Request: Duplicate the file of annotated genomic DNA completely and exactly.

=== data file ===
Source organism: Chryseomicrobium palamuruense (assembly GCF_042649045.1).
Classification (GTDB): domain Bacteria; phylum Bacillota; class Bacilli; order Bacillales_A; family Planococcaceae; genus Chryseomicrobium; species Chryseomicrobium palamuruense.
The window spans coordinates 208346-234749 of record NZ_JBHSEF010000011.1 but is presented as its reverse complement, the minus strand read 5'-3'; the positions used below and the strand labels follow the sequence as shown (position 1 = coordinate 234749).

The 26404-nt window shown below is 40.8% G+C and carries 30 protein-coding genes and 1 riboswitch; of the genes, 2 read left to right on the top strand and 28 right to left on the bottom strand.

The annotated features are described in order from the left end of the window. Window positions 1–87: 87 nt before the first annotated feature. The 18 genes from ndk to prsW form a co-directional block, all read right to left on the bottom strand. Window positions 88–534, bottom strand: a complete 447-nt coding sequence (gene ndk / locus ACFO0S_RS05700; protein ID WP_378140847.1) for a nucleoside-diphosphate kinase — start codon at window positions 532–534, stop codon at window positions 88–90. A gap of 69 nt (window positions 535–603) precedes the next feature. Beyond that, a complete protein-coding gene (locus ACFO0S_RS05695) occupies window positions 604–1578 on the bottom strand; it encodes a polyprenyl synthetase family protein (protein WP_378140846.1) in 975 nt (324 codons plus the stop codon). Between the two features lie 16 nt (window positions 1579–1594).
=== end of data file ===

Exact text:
Source organism: Chryseomicrobium palamuruense (assembly GCF_042649045.1).
Classification (GTDB): domain Bacteria; phylum Bacillota; class Bacilli; order Bacillales_A; family Planococcaceae; genus Chryseomicrobium; species Chryseomicrobium palamuruense.
The window spans coordinates 208346-234749 of record NZ_JBHSEF010000011.1 but is presented as its reverse complement, the minus strand read 5'-3'; the positions used below and the strand labels follow the sequence as shown (position 1 = coordinate 234749).

The 26404-nt window shown below is 40.8% G+C and carries 30 protein-coding genes and 1 riboswitch; of the genes, 2 read left to right on the top strand and 28 right to left on the bottom strand.

The annotated features are described in order from the left end of the window. Window positions 1–87: 87 nt before the first annotated feature. The 18 genes from ndk to prsW form a co-directional block, all read right to left on the bottom strand. Window positions 88–534, bottom strand: a complete 447-nt coding sequence (gene ndk / locus ACFO0S_RS05700; protein ID WP_378140847.1) for a nucleoside-diphosphate kinase — start codon at window positions 532–534, stop codon at window positions 88–90. A gap of 69 nt (window positions 535–603) precedes the next feature. Beyond that, a complete protein-coding gene (locus ACFO0S_RS05695) occupies window positions 604–1578 on the bottom strand; it encodes a polyprenyl synthetase family protein (protein WP_378140846.1) in 975 nt (324 codons plus the stop codon). Between the two features lie 16 nt (window positions 1579–1594).